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07/21/19 Sixteenth Sunday in Ordinary Time - Fr. Reggie

Today’s readings remind us that contemplation and hospitality are like love and service: they go together and enrich one another. In today’s readings it seems one person might be getting the brunt of the grunt work (Sarah and Martha), but when it is understood from the perspective of communion, a perspective Paul reminds us of in today’s Second Reading, we know that whether we are in a moment of contemplation or hospitality, love or service, we are benefiting the whole Mystical Body of Christ.

Abraham, in today’s First Reading, had a unique encounter with the Lord through three visitors. He’d been told to wander to new lands as a nomad with the promise of a land and children of his own.  Sarah had been there every step of the way for years, just as she was now by preparing food for unexpected visitors. Now the Lord, in the three mysterious visitors, promises that Sarah will bear a son.  Sarah receives the blessing, a blessing for her and her husband, that both had been striving for in different ways. Sarah let Abraham take the lead, but both reaped the benefits.

Paul, in today’s Second Reading, speaks of making up for what is lacking in the sufferings of Christ for the sake of his Body, the Church. Greco-Roman philosophers spoke of society as being like a body, with its members doing things, glamorous and unglamorous, for the good of society.  St. Paul may have been inspired, in part, by this understanding of a society as like a body, but the Body of Christ for him was something much more profound, perhaps from the moment the Lord appeared to him on the road to Damascus (when he was still Saul, the persecutor of Christians) and said “I am Jesus, whom you are persecuting” (Acts 9:5). As Saul persecuted Christians he was persecuting Jesus himself. As members of the Body of Christ, we can benefit our brothers and sisters in the faith, and they can benefit us, just as our sins can adversely impact the whole Body. Our Lord took upon himself the toughest part, on the Cross, to teach us that we too can take on the hard things for the spiritual benefit of others. Some always have the tougher part; as believers, they can be consoled by knowing that doing their part, easy or hard, will result in blessings for them and the entire Body.

Mary, in today’s Gospel, seems to have left her sister Martha in the lurch, sitting at Our Lord’s feet, and Martha is not shy about bringing that up to Our Lord. We all are tempted from time to time of being envious of what others are doing when our part seems burdensome or unfair. Our Lord reminds Martha that everyone has a part to play, be it love and contemplation or hospitality and service. Mary may have had the “better” part, but Martha had an important part to play as well. In the end, both Mary and Martha would be blessed when Our Lord raises their brother Lazarus from the dead thanks to their love and faith. The story of Martha and Mary in today’s Gospel also helps us take stock of our prayer life. Martha, through serving the Lord, is making her life a prayer; she’s busy, but she is doing it for him. The first step in any prayer life is the desire to know and to serve the Lord.  At the same time, Martha’s prayer life is tainted with activism: focusing on doing so much that she loses sight of why she is doing it. This is proved when she comes to Our Lord to complain and judge her sister: a lack of charity is a symptom of a lack of prayer life. Our Lord is well aware of this, which is why he presents Martha’s sister Mary as an example of contemplative prayer: Mary just sits at the Lord’s feet, apparently “doing” nothing, but she is loving the Lord.  Everyone needs this kind of prayer too: prayer not so much of reciting words or doing things as simply “sitting” in the Lord’s presence and listening to whatever he has to say, or simply just being there and loving him while he loves us.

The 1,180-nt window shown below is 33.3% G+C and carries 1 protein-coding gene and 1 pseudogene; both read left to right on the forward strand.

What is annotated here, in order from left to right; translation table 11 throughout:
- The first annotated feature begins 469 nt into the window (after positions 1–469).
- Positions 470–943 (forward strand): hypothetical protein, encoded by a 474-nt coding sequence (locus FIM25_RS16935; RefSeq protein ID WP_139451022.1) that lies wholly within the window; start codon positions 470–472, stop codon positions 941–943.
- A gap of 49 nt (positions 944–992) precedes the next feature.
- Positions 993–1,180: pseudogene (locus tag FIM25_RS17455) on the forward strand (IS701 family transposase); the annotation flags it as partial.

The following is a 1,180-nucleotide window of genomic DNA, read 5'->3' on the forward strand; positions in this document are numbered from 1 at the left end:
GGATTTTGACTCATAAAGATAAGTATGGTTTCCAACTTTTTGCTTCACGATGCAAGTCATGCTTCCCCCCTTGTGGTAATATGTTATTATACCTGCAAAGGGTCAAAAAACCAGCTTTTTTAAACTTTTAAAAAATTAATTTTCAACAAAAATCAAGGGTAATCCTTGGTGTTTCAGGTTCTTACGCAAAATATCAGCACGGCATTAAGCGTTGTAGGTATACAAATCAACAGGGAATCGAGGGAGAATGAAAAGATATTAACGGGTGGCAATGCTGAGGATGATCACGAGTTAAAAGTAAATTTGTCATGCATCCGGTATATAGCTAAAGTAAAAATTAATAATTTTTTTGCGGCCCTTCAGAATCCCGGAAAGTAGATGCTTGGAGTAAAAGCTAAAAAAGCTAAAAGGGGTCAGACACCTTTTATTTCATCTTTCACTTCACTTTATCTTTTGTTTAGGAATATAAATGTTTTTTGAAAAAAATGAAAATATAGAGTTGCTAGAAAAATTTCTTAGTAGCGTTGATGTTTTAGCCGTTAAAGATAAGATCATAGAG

The main scriptural foundation for the sacrament of the Anointing of the Sick is in the Letter of James: “Is any among you sick? Let him call for the elders of the church, and let them pray over him, anointing him with oil in the name of the Lord” (James 5:14). This sacrament is not just for the benefit of the afflicted person; the whole Church benefits when sufferings are offered up for her. The Catechism describes this as an “ecclesial grace”: “The sick who receive this sacrament, ‘by freely uniting themselves to the passion and death of Christ,’ ‘contribute to the good of the People of God.’ By celebrating this sacrament the Church, in the communion of saints, intercedes for the benefit of the sick person, and he, for his part, though the grace of this sacrament, contributes to the sanctification of the Church and to the good of all men for whom the Church suffers and offers herself through Christ to God the Father” (CCC 1522).

Try taking ten minutes today from your schedule to just sit down in a quiet place (at home, in a church, etc.) and simply recollect yourself and speak with Our Lord heart to heart. He will speak if you listen. It will help you be more like Martha and like Mary in a good way.

 

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